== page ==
Financing the Green Energy Transition

LSEG’s Group Head of Sustainability Jane Goodland speaks to Bryony Widdup, Partner at DLA Piper, to discuss the roadmap towards net zero and the critical role that the financial services industry has to play in climate action.

The conversation focuses on how sustainable finance and investments are mobilising capital, and engagement between the public and private sectors, as well as the NGO community, are bringing together implementation on these commitments.

Bryony also identifies some of the hurdles that the industry needs to address to achieve its climate goals, looking at the need for more public policy intervention, and a refocusing on transition finance, in order to ensure a framework for credible investments in green energy.

The Net Zero Conversations series was filmed at the Net Zero Delivery Summit, hosted by the City of London Corporation in association with the COP 26 UK Presidency 2022 and the Glasgow Financial Alliance for Net Zero (GFANZ).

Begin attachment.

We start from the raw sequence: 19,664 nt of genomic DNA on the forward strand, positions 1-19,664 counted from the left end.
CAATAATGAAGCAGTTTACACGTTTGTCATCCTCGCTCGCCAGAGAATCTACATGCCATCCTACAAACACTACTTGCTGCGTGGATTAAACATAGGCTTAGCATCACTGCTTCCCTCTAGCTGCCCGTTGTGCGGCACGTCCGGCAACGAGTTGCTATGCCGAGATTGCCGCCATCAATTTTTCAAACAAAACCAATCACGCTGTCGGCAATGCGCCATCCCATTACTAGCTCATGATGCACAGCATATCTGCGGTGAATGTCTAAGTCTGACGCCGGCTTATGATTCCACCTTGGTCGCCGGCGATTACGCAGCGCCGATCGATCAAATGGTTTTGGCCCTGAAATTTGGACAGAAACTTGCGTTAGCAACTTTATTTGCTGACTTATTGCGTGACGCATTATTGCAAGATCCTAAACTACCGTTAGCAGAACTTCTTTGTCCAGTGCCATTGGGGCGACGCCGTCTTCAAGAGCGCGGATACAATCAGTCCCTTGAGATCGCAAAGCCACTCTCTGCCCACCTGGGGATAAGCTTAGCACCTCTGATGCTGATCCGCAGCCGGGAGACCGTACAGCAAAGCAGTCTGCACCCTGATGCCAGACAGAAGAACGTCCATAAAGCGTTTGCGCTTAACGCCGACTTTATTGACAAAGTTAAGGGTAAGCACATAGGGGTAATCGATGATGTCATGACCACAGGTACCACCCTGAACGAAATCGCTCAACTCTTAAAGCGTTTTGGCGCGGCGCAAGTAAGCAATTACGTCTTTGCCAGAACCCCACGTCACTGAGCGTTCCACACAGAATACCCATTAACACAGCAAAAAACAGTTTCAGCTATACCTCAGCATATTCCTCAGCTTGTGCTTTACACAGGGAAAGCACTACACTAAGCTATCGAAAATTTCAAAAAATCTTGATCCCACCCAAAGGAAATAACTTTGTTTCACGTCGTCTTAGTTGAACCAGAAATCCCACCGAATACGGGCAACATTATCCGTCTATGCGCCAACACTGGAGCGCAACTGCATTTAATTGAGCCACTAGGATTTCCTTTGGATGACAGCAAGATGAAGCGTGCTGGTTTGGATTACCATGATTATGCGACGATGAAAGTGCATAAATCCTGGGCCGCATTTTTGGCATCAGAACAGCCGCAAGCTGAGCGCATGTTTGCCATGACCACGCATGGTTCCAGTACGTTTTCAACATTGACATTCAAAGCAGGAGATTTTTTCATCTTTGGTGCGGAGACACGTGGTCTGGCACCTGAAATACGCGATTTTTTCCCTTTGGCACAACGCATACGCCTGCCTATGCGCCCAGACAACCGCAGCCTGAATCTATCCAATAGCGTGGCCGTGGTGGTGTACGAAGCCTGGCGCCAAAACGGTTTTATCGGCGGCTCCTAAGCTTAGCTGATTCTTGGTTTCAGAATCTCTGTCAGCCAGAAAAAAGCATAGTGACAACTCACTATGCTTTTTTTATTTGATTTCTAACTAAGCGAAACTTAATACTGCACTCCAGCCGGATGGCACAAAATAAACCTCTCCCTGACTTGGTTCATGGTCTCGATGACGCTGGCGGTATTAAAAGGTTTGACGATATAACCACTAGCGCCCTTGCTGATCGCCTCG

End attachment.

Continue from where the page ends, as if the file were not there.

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Bryony, welcome and thank you forjoining us on Net Zero Conversations.Thank you very much for having me.You're a partner at DLA Piper.Can you tell us about your role in the firm?I'm a partner in the finance team andI focus on sustainable finance and investments.I also work with banks and films and fintechs.In terms of thiswhole conversation we've been having hereabout mobilising capital and making investments,financing real, real economy businesses.So yeah I'm a transactional partnerfocused in the sustainability space.What role does fintech have in transitioning to net-zero?The fintech industry suffers,I think, has sufferedhistorically with challenges around ESG.It's amazing when we talk about fintech,how quickly the conversation cancome to Bitcoin and energy usage,which is a very small areaof the overall fintech space ofthe overall even digital asset space.However, it's very public.There's a lot of public awareness around that challenge.So energy usage and energy efficiency,is certainly something that needs to be solvedbefore fintech can startcredibly solving other ESG challenges.Transition planning in that space aswell is, is difficult.So we work with some ofthe global networks representingthe financial, the fintech industry.And we're having to work with them toestablish their own science-based pathways.There aren't those.That's one of the sectors wherethat's not currently in existence.If you look at guidance set by, for example,SBTI, we have to createthat and help them create that for themselves.But there's a lot of energy and a lotof commitment to doing that becausethis industry has great potential to actuallydeliver on some of the ESG challenges andnet-zero implementation challenges thatsectors like the financial services industry aresuffering on things like data and disclosure challenges.I mean, the potential is really obvious andthe FCA has run an ESG sandbox over the last year or so.Some really promising businesses inthere, offering solutions forregulated financial services business onthis data and disclosure issueSo, you know, that needs to be brought right into the mainstream.I think other opportunities,so carbon markets, the ability for,for blockchain and tokenisation to deliveron voluntary carbon markets,that's kind of more commonlydiscussed. Also perhaps on the demand side.So we've heard some of the speakers here at the summittalk about the problem with the demand side.How do you change consumer behaviour in order tobuild up the demand for net-zeroaligned both real economy,product, goods, but also services,net-zero aligned financial services.I think fintechs got a fantastic role to play on,really educating people toenable them to understand well,when I make this choice to spendthis money or buy this item,this is the, this is the carbon impact.By owning this item,this is the supply chain thatI'm owning in connection with this item.We don't have visibility on that really at the moment.Not, not, not really.Also potentially to ownyour own energy and take on that responsibility andalso opportunity of owning your own energy consumption.So great opportunities around that demand side.And then finally, I'd alsosay that in the investment side,if you tokenise investments,what you can do is you can connect the outcome,so the real-world outcome of the money that you put in,you can connect that really directly to the person whocommitted the pounds tomake the investment in the first place.And it's very transparent, it'sdisintermediated, it's very auditable.It's enabling people potentially to ownthe purpose for which they committedthe investment in the first place. Its kind of really,I guess the next generation of impact investing in a way.But a unitised basis, tobe really precise and really specificabout really understanding capital impactout. Exactly in that impact sense.But a lot of the world that I work inis you're looking at investment for net-zero purpose.So it's not... I don't just want to make itsound like impact in emerging markets,living standards sense, whichis often when you say impact,that's kind of where people's minds go.Actually net-zero transition isan impact investment environment. You aretrying to make a direct change,a direct transition towards green in this world.So the same theory applies there too.Yeah, absolutely. And we'vespoken about the role of finance,but but can we just touch on the role of blended finance?And we've heard a bit about that over the last few daysabout that should bea focus area as we move towards COP27.Your thoughts on blended finance?So blended finance is all about scaling capital flows.They're clever structures.It's using risk appetitealigned with the kind of money thatmay or may be available for projects.And then splitting up the capital that'savailable toaccommodate the different risk appetite of investors.So a very long time ago I was a securitisation lawyer.I still do some securitisation work.And a lot of the learnings from that sectoron tranching of risk, ofhow you can createinvestment instruments at the top of a structure,that enable investors with those different risk appetitesto all come together in the same structure,create a capital pool,and then onwardly invest that intounderlying, I mean in that case it was loan pools,but I mean, here in some cases you arelooking at the underlying investments being loans.Loans out into emerging market economies, for exmaple,to enable businesses in those economies to borrow money,to improve technology, to invest in agritech,to invest in solar, etc....So that, that, that is a part of this framework.And when we say blended finance,we're talking about bringing the DFIs, the quasi-public financial institutionsalongside private finance,using public money, perhaps grants, guarantees, etc...DFI money, to de-risk those investment opportunitiesin order that the very big amountsof scaled private finance can,can come in and look atthat opportunity and say, well actually,the return here if I takethe senior piece is sufficient becausethe risk is being offsetby by what's been done on the blended.end. I thinkthere's great opportunity around those structures.We're working with our clientsto help them to develop scalable structures.You've got to build that understanding.You've got to educate the market.Then you've got to build the appetite,the familiarity of this structure.So these aren't structures that arecommonly used today, right?They are used, there are projects.Blended finance, especially bringing in kind ofguarantees to try tooffset some of the risk, that's been done.But what we haven't seen yet is thisat the scale that they're kind of commitments,Well, really need in orderto achieve those capital flows.So it's the scale of it that really hasn't yet been seen.And that's what we're working on tryingto get the structures that can support that scale.And it really strikes me thatthe legal profession and firms like yours have gota massive role to play in kind of reallyaccelerating that type of practice.Yeah, absolutely.Bringing together as wellthese different stakeholders, creatingtrusted structures that have beentested from the local law side,from the tax side, the regulatory side.Understanding all of the different bitsaround the edge that you need todemonstrate have been tested in order toget these actors to the tableand put the money into this pooled part.Yeah.I think we have real strength andvalue in doing that. Yeah, it's fascinating.And I think there's a really good opportunity forcredible partnerships to really emerge right now.So one final question, if I may,as we as we look towards COP27,what would be the one thing that we really need to getright in order to make it a great success.I think this conversation on adaptation,so a lot of what I've been talking aboutis climate change mitigation.Even at the projected temperature rises thatwe will get to if we considerourselves to have been successfulin terms of net-zero goals,there is still so much that needs to be donearound adaptation and resilience.I think supporting, enabling,lifting up that piece of the conversation.All of this investment structure piecethat I've been talking about, impact and purpose.You can apply all of that inthe adaptation and resilience contexts as well.Insurers clearly have a huge role to play there too.So really enabling that conversationto come to the fore at the next COP,I think that should be a main focus.And particularly in the case of some ofthe emerging economies who are onthe sharp end of some of the climate changesthat we, that we're already seeing. Exactly, and I was on a call the other week,we were talking to one of the island nations.And they said, the thing is,we see there's a lot ofenthusiasm around climate finance,but it's enthusiasm around climate that we need.And so getting that balancein probably better than we have done so far.That's gonna be really key.Great. Thank you so much for your time today.Thank you very much.